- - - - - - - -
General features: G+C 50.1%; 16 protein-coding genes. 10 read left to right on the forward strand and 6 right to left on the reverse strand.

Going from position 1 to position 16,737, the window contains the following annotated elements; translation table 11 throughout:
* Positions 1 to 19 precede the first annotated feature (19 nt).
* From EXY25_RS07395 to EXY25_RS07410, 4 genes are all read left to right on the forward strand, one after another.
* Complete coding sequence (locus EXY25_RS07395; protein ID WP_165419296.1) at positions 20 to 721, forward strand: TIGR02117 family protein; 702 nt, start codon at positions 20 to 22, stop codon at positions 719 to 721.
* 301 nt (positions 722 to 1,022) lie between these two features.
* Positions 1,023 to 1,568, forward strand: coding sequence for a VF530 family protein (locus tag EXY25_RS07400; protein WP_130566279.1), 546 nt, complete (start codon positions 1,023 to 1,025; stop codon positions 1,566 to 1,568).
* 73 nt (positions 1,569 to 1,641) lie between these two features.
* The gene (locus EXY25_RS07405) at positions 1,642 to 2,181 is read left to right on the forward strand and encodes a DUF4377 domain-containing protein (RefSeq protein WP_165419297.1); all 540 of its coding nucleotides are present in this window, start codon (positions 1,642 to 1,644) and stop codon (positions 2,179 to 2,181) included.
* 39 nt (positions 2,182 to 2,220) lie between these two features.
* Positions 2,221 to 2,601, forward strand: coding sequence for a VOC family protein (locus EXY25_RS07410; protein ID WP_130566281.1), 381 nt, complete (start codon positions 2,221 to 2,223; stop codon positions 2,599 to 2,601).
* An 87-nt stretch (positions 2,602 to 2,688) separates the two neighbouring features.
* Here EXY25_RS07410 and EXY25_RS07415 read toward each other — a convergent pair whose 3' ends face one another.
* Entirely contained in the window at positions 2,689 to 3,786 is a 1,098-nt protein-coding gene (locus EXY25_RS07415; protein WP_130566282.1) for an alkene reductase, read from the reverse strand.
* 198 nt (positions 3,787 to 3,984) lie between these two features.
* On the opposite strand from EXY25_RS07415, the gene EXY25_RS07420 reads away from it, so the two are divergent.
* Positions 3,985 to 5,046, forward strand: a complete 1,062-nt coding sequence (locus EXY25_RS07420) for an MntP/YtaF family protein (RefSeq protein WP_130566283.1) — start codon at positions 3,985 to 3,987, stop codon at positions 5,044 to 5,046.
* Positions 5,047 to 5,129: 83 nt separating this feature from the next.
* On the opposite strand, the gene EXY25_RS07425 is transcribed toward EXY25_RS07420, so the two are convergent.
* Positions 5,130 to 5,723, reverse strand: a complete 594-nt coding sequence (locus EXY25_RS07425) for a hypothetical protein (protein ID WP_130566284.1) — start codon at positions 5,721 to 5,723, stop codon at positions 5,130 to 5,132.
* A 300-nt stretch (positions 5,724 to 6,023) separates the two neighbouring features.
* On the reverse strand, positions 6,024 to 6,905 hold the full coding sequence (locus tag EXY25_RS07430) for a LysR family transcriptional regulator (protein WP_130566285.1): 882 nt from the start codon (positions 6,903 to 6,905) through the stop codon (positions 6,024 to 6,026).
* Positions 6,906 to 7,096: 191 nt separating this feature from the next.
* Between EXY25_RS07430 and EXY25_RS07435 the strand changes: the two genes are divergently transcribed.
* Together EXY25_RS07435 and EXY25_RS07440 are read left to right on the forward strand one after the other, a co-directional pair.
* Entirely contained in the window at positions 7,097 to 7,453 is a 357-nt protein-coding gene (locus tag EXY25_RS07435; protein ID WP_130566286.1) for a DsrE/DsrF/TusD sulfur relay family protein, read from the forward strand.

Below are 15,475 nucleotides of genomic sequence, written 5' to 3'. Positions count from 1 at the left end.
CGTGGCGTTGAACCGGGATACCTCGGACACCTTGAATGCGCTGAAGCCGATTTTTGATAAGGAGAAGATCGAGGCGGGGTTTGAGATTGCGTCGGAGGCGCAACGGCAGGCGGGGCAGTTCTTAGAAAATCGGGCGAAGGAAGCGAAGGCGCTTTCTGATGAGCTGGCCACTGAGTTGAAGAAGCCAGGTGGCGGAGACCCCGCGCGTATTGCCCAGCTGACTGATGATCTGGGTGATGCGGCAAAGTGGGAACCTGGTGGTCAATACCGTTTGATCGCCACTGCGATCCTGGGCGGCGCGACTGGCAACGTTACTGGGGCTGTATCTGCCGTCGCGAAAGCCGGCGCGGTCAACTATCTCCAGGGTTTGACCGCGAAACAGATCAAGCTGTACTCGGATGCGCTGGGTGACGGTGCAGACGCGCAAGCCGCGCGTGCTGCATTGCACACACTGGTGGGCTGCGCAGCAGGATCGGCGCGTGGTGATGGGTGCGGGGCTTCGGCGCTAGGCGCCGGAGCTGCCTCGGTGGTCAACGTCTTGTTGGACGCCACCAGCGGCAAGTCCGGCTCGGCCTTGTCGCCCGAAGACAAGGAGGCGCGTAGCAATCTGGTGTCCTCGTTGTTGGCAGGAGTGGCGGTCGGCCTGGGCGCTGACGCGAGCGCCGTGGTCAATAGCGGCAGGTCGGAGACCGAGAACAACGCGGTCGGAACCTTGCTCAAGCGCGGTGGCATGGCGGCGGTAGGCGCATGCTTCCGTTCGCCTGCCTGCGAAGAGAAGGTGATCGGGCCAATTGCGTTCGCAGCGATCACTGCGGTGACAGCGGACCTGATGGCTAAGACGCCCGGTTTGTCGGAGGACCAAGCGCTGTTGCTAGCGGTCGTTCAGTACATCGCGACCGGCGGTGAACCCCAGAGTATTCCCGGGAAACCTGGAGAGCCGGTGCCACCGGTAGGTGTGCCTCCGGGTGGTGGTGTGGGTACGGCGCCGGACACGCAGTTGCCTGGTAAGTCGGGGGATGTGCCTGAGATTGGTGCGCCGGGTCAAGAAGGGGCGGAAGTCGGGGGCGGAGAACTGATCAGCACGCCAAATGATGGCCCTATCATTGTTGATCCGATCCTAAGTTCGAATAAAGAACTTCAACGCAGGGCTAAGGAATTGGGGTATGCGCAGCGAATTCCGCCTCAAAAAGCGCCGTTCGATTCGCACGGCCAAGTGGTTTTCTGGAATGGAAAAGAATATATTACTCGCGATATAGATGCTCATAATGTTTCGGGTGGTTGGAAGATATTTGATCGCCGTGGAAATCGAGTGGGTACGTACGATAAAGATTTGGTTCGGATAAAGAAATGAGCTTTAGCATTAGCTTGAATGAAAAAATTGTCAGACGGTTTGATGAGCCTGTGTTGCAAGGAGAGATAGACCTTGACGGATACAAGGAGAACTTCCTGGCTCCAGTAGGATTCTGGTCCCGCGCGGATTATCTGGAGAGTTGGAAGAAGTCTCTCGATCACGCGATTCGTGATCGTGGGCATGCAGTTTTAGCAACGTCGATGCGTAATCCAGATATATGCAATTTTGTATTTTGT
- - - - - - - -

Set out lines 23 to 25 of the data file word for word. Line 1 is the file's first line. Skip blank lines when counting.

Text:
* Positions 6,906 to 7,096: 191 nt separating this feature from the next.
* Between EXY25_RS07430 and EXY25_RS07435 the strand changes: the two genes are divergently transcribed.
* Together EXY25_RS07435 and EXY25_RS07440 are read left to right on the forward strand one after the other, a co-directional pair.